According to the Cuban minister a complete normalization of the relations betweenCubaand theUSAwould be possible provided cancelling the blockade and restitution of the baseGuantanamoto his country.

Some things should rise above even the calculations of diplomacy, not just in Washington but on the world stage too. And the 70th celebration of the end of World War II — perhaps the last major anniversary to be celebrated honoring the “Greatest Generation” while it is still on this earth decades it fought in the epic conflict — is one of them.

The current polarization between Russia and the U.S. will be keeping the two countries from celebrating together. And while both sides deserve blame, it should be recognized as a loss for both countries that we have let our relations slip to a point that we can’t jointly honor our WWII veterans.

I had hoped to go to Germany at the end of April for a small tree-planting ceremony at the site where American and Russian troops converged at theRiver 70 years ago, shortly before the allied victory over Nazi Germany and the Japanese.

On July 28, 1943, in one of his famous fireside chats, U.S. President Franklin D. Roosevelt told his fellow citizens: “The world has never seen greater devotion, determination and self-sacrifice than have been displayed by the Russian people and their armies this country of ours should always be glad to be a good neighbor and a sincere friend in the world of the future.”

What has stymied this sincere wish of the 32nd president?

There is some validity to each of the possible explanations, making it all the more important to understand how these two completely different countries, at the most difficult moment in the history of humankind, ended up fighting side by side. One of the key drivers of this unusual alliance was a shared recognition of the scale of the evil that the world confronted in 1939.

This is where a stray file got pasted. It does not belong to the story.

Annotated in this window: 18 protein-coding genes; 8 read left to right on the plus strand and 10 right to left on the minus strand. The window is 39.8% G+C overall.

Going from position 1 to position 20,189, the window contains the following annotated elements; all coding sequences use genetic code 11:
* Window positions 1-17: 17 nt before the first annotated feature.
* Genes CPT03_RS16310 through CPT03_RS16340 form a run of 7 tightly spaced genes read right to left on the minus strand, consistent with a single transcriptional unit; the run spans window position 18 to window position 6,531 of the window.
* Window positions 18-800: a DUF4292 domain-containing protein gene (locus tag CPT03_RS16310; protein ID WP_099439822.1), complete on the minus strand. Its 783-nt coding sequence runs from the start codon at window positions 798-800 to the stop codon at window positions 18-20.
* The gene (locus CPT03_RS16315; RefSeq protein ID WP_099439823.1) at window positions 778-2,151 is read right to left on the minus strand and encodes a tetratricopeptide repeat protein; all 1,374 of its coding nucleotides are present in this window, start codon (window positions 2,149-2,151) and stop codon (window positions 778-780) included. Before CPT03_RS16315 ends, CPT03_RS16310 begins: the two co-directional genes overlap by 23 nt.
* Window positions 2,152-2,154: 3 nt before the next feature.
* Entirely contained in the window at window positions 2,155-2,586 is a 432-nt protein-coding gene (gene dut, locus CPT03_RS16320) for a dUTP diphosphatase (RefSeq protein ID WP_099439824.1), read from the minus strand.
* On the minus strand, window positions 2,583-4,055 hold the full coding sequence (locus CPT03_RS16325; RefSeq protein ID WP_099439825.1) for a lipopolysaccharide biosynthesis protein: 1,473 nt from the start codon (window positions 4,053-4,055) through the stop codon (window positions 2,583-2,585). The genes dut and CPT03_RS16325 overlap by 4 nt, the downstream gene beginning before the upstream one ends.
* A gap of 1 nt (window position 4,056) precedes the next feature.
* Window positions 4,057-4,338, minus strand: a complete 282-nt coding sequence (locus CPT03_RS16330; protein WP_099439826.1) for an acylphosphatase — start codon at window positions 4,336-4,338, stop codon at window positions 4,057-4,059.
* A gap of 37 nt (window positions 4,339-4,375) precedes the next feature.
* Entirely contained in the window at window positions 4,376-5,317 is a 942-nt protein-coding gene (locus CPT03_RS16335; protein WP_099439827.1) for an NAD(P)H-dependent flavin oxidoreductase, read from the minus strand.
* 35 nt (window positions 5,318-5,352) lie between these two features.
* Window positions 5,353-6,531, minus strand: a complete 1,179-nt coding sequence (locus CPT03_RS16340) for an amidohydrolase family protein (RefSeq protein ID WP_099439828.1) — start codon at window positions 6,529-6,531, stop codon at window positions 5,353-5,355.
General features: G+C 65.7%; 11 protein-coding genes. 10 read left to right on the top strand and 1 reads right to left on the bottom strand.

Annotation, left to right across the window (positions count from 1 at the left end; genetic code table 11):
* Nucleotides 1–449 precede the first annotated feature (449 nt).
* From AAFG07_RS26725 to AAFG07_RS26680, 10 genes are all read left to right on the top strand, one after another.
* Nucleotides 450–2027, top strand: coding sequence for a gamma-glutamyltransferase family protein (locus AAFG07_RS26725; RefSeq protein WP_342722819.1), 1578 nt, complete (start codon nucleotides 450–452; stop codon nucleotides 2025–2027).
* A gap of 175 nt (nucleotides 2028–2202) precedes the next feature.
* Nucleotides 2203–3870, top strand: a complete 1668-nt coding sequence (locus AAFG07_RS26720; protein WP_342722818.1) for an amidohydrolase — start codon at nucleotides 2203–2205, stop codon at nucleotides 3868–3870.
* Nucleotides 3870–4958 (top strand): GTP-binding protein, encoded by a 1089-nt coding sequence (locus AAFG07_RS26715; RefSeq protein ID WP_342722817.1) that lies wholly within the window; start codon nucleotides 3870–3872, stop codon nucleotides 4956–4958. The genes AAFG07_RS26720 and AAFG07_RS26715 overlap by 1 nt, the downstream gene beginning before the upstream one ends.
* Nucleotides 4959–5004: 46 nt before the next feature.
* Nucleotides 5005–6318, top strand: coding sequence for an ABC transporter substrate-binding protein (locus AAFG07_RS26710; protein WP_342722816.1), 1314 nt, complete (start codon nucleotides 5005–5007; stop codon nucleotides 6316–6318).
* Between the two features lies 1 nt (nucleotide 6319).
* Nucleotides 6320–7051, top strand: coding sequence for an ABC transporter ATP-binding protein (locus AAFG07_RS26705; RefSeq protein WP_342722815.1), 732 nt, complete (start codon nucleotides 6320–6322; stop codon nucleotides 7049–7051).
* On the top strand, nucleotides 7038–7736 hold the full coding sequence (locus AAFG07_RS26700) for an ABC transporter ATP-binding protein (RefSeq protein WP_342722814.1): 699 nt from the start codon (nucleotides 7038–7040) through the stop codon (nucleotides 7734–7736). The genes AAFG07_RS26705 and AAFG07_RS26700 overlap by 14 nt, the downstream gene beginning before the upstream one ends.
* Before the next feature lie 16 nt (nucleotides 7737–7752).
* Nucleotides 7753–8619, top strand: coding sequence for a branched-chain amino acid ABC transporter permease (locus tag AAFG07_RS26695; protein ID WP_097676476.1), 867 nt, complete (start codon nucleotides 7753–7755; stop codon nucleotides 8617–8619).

There can be no right thinking Singaporean of whatever shade of political opinion that does not feel at least some sense of loss. Those of us who were privileged to work with Mr Lee Kuan Yew in whatever capacity, and thus knew him in some degree, cannot but also feel a profound personal sense of grief. Mr Lee was not only a great leader – that is obvious -- he was a man, human, and so inevitably complex. He evoked the entire range of human emotions, and evoked them strongly. His legacy will be many faceted and debated for many years. I can only speak of what I personally experienced. As a young MFA officer I was fortunate to have attended many meetings with Mr Lee and to have travelled with him. Later in my career, I sat in on policy discussions, several at times of crisis. I never intended to be a civil servant. I had prepared myself for an academic career. But I soon realised that most of what I thought I knew was at least superficial if not downright irrelevant. My real education in international relations began only when my life intersected, however tangentially, with Mr Lee. And if I stayed in the bureaucracy it was largely because of his example and what I learnt from him.